BTW, I tighten the clamp, and secure the base, and when I release I do the opposite of loosen the base, then the clamp.This way, if any string movement on release from drawback, the string will not cause friction against the diamond coated string clamp, as the base will move , then you remove the clamp.

David 123, for someone who can string a racquet in 35 min on a drop weight like yourself as you said, how is it that you don't know your question #3. Also if you string that fast as a beginner, how is it that you never realized weaving one ahead is a big time saver , and makes weaving much easier???Perplexing?

sstchur
04-20-2010, 02:31 PM
Depends on machine type.
On machines with tension heads lower than the string plane, (i.e., if the racquet can rotate 360 degrees), feed the string under the frame. Feed the string over the frame on machines that are level with the string plane. In other words , select the path of least resistance to avoid damaging the string and/or frame.Some place a piece of grip or buisness card when they pull a string over a frame.

The above comes from the USRSA Manual, which many beginner stringers don't feel is a necessary expense to join, yet they offer a lot of information. I believe the orginization has a lot to offer everyone, especially beginners.

BTW, I tighten the clamp, and secure the base, and when I release I do the opposite of loosen the base, then the clamp.This way, if any string movement on release from drawback, the string will not cause friction against the diamond coated string clamp, as the base will move , then you remove the clamp.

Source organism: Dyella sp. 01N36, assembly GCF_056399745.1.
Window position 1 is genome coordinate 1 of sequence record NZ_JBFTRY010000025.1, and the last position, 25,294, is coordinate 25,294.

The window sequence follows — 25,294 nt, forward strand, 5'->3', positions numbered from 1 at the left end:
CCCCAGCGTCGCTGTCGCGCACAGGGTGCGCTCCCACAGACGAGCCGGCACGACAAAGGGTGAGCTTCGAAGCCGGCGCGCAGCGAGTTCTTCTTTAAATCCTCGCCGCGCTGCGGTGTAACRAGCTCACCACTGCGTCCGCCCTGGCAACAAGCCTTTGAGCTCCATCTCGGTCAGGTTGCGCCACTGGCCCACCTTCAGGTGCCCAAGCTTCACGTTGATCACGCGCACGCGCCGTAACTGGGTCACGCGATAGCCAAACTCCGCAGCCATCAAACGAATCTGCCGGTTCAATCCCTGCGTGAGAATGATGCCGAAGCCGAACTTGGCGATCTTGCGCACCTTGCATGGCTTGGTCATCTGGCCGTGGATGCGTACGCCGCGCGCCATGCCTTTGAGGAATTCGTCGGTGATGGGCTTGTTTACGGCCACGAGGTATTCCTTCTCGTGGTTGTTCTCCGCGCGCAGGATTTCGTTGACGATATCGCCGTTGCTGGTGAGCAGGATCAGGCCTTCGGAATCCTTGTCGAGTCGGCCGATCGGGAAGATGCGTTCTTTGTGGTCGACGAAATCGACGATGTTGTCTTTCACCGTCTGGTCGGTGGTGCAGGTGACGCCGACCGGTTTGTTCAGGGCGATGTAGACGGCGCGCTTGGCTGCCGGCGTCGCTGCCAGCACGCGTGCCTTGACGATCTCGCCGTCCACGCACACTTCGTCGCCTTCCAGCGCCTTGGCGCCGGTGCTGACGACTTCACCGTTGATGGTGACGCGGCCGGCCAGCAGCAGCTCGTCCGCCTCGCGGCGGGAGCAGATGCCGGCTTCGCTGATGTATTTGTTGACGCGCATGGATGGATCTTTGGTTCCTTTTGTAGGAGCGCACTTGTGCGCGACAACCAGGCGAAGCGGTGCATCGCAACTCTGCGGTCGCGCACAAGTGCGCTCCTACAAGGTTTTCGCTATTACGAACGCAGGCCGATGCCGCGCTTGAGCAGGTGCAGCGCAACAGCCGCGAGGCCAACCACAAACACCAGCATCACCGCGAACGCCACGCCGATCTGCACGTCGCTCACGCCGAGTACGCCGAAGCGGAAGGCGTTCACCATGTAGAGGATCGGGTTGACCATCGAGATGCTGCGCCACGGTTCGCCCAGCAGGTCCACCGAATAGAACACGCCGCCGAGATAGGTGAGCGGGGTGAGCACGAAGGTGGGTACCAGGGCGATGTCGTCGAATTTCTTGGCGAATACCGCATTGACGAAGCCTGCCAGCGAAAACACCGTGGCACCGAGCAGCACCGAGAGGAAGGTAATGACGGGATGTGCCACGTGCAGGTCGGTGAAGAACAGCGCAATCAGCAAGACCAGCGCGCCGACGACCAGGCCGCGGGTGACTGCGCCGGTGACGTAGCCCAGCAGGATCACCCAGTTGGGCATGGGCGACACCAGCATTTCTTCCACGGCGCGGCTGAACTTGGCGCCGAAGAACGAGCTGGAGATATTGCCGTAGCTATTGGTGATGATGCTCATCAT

David 123, for someone who can string a racquet in 35 min on a drop weight like yourself as you said, how is it that you don't know your question #3. Also if you string that fast as a beginner, how is it that you never realized weaving one ahead is a big time saver as well as string saver???Perplexing?

jim e:

I'm considering doing the full USRSA membership (right now I have a web trial membership). I know you've spoken highly of it many times.

Do they send you manuals and/or instructions guides upon joining? You've mentioned multiple times about information you've learned from their manuals.

I assume I cannot find such a manual because it is something that is actually mailed to members, and not available via the web site (or a web only membership). Is that correct?

What all do they send by default when you first join?

jim e
04-20-2010, 02:42 PM
jim e: